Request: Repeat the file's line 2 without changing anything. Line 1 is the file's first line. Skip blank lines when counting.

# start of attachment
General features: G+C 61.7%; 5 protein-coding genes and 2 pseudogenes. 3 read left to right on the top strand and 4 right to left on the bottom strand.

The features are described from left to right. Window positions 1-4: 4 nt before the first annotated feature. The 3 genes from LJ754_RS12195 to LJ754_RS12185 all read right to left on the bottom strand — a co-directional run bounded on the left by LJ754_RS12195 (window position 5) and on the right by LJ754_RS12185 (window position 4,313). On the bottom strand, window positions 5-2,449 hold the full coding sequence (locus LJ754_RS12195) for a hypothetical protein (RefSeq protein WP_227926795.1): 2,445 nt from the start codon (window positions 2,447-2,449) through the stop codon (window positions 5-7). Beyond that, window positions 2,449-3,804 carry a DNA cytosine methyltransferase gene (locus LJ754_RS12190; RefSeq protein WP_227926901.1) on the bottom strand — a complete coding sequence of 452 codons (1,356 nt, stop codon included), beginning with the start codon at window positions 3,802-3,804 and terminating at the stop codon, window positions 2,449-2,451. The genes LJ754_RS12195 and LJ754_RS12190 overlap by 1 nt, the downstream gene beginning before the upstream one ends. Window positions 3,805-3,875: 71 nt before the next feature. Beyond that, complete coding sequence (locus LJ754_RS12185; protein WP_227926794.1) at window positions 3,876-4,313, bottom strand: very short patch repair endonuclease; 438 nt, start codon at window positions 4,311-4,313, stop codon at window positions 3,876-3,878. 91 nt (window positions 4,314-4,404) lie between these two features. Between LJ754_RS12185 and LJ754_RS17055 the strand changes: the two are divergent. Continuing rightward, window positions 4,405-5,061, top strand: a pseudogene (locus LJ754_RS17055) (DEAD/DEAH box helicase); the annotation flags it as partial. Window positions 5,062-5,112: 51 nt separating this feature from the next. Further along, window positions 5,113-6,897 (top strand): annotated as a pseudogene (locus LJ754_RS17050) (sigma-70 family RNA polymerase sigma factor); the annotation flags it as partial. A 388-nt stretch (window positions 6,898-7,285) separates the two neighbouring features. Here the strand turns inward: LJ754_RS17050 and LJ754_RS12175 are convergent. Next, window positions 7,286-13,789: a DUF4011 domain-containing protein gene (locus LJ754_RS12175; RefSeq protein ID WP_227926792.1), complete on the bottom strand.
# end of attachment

The features are described from left to right. Window positions 1-4: 4 nt before the first annotated feature. The 3 genes from LJ754_RS12195 to LJ754_RS12185 all read right to left on the bottom strand — a co-directional run bounded on the left by LJ754_RS12195 (window position 5) and on the right by LJ754_RS12185 (window position 4,313). On the bottom strand, window positions 5-2,449 hold the full coding sequence (locus LJ754_RS12195) for a hypothetical protein (RefSeq protein WP_227926795.1): 2,445 nt from the start codon (window positions 2,447-2,449) through the stop codon (window positions 5-7). Beyond that, window positions 2,449-3,804 carry a DNA cytosine methyltransferase gene (locus LJ754_RS12190; RefSeq protein WP_227926901.1) on the bottom strand — a complete coding sequence of 452 codons (1,356 nt, stop codon included), beginning with the start codon at window positions 3,802-3,804 and terminating at the stop codon, window positions 2,449-2,451. The genes LJ754_RS12195 and LJ754_RS12190 overlap by 1 nt, the downstream gene beginning before the upstream one ends. Window positions 3,805-3,875: 71 nt before the next feature. Beyond that, complete coding sequence (locus LJ754_RS12185; protein WP_227926794.1) at window positions 3,876-4,313, bottom strand: very short patch repair endonuclease; 438 nt, start codon at window positions 4,311-4,313, stop codon at window positions 3,876-3,878. 91 nt (window positions 4,314-4,404) lie between these two features. Between LJ754_RS12185 and LJ754_RS17055 the strand changes: the two are divergent. Continuing rightward, window positions 4,405-5,061, top strand: a pseudogene (locus LJ754_RS17055) (DEAD/DEAH box helicase); the annotation flags it as partial. Window positions 5,062-5,112: 51 nt separating this feature from the next. Further along, window positions 5,113-6,897 (top strand): annotated as a pseudogene (locus LJ754_RS17050) (sigma-70 family RNA polymerase sigma factor); the annotation flags it as partial. A 388-nt stretch (window positions 6,898-7,285) separates the two neighbouring features. Here the strand turns inward: LJ754_RS17050 and LJ754_RS12175 are convergent. Next, window positions 7,286-13,789: a DUF4011 domain-containing protein gene (locus LJ754_RS12175; RefSeq protein ID WP_227926792.1), complete on the bottom strand.